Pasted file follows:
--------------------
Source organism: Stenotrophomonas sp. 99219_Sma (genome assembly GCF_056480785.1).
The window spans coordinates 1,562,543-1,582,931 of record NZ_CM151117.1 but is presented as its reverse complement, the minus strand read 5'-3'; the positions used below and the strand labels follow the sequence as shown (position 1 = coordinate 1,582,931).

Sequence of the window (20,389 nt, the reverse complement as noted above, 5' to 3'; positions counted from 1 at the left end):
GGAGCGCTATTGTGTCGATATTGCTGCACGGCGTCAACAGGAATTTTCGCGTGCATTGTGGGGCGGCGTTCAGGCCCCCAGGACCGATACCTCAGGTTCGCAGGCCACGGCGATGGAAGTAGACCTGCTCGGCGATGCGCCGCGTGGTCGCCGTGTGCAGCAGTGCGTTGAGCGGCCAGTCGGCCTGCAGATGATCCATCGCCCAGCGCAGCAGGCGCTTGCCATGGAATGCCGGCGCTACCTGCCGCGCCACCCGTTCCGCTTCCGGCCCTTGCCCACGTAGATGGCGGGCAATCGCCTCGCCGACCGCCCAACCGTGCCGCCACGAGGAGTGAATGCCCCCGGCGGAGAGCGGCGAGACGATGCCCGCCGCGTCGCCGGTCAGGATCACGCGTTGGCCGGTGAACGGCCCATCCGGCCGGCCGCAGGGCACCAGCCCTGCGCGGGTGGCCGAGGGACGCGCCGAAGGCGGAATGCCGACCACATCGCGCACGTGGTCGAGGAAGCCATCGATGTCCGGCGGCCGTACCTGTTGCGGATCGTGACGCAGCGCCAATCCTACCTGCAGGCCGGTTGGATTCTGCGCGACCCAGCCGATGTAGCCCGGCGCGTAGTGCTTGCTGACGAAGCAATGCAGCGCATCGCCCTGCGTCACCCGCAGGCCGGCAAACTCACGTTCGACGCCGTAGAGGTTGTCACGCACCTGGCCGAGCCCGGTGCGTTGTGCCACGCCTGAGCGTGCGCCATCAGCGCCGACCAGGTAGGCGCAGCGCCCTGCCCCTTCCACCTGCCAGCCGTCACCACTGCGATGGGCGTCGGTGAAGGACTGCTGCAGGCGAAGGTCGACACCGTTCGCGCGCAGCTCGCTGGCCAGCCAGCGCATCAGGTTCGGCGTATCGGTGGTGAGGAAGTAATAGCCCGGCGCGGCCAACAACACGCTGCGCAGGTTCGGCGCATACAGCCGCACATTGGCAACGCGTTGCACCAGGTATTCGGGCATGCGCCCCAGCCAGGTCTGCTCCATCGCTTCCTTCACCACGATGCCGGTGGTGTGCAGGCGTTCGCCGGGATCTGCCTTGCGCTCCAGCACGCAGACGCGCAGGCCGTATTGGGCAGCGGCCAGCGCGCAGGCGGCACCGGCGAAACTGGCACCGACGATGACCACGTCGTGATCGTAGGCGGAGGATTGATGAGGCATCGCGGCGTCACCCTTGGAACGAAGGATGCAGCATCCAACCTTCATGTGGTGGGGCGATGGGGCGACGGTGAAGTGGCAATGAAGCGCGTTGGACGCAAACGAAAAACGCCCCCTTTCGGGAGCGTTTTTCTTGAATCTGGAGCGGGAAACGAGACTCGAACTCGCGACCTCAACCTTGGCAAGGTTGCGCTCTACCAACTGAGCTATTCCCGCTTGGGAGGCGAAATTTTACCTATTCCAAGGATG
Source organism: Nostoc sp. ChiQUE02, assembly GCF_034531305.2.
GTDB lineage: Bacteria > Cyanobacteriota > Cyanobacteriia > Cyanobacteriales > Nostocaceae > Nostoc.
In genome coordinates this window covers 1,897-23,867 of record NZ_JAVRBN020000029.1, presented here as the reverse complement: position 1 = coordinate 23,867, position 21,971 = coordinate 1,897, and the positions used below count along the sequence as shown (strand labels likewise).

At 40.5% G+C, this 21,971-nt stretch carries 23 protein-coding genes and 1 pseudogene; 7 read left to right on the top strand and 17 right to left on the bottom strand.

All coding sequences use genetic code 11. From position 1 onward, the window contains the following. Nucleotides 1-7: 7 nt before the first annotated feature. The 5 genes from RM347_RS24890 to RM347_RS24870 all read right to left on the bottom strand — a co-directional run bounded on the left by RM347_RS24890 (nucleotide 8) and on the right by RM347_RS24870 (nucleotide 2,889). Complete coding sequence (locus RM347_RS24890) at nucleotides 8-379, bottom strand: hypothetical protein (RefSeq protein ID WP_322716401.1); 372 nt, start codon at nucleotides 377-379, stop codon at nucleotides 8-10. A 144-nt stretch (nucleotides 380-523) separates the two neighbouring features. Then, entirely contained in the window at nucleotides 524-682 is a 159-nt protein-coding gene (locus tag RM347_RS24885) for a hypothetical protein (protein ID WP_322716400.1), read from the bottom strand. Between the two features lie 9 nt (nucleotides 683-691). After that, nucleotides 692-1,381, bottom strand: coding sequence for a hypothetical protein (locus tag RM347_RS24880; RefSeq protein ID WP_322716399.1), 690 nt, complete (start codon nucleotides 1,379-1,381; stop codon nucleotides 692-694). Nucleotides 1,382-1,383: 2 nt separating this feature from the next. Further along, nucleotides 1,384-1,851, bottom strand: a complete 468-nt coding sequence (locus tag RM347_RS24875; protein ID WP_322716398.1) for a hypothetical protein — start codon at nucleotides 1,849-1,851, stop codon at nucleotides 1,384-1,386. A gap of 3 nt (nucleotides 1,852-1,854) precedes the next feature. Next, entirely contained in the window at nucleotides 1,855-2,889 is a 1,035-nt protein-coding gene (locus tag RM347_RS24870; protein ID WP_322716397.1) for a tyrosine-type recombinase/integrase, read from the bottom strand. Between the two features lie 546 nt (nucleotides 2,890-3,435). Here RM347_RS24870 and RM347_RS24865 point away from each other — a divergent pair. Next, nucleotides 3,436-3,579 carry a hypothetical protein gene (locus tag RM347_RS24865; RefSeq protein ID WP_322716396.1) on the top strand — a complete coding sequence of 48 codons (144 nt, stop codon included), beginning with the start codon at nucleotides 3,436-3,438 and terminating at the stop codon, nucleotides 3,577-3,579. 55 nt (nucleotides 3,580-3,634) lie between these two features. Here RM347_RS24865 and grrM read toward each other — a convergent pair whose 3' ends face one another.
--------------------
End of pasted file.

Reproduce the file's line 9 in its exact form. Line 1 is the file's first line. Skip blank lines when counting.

All coding sequences use genetic code 11. From position 1 onward, the window contains the following. Nucleotides 1-7: 7 nt before the first annotated feature. The 5 genes from RM347_RS24890 to RM347_RS24870 all read right to left on the bottom strand — a co-directional run bounded on the left by RM347_RS24890 (nucleotide 8) and on the right by RM347_RS24870 (nucleotide 2,889). Complete coding sequence (locus RM347_RS24890) at nucleotides 8-379, bottom strand: hypothetical protein (RefSeq protein ID WP_322716401.1); 372 nt, start codon at nucleotides 377-379, stop codon at nucleotides 8-10. A 144-nt stretch (nucleotides 380-523) separates the two neighbouring features. Then, entirely contained in the window at nucleotides 524-682 is a 159-nt protein-coding gene (locus tag RM347_RS24885) for a hypothetical protein (protein ID WP_322716400.1), read from the bottom strand. Between the two features lie 9 nt (nucleotides 683-691). After that, nucleotides 692-1,381, bottom strand: coding sequence for a hypothetical protein (locus tag RM347_RS24880; RefSeq protein ID WP_322716399.1), 690 nt, complete (start codon nucleotides 1,379-1,381; stop codon nucleotides 692-694). Nucleotides 1,382-1,383: 2 nt separating this feature from the next. Further along, nucleotides 1,384-1,851, bottom strand: a complete 468-nt coding sequence (locus tag RM347_RS24875; protein ID WP_322716398.1) for a hypothetical protein — start codon at nucleotides 1,849-1,851, stop codon at nucleotides 1,384-1,386. A gap of 3 nt (nucleotides 1,852-1,854) precedes the next feature. Next, entirely contained in the window at nucleotides 1,855-2,889 is a 1,035-nt protein-coding gene (locus tag RM347_RS24870; protein ID WP_322716397.1) for a tyrosine-type recombinase/integrase, read from the bottom strand. Between the two features lie 546 nt (nucleotides 2,890-3,435). Here RM347_RS24870 and RM347_RS24865 point away from each other — a divergent pair. Next, nucleotides 3,436-3,579 carry a hypothetical protein gene (locus tag RM347_RS24865; RefSeq protein ID WP_322716396.1) on the top strand — a complete coding sequence of 48 codons (144 nt, stop codon included), beginning with the start codon at nucleotides 3,436-3,438 and terminating at the stop codon, nucleotides 3,577-3,579. 55 nt (nucleotides 3,580-3,634) lie between these two features. Here RM347_RS24865 and grrM read toward each other — a convergent pair whose 3' ends face one another.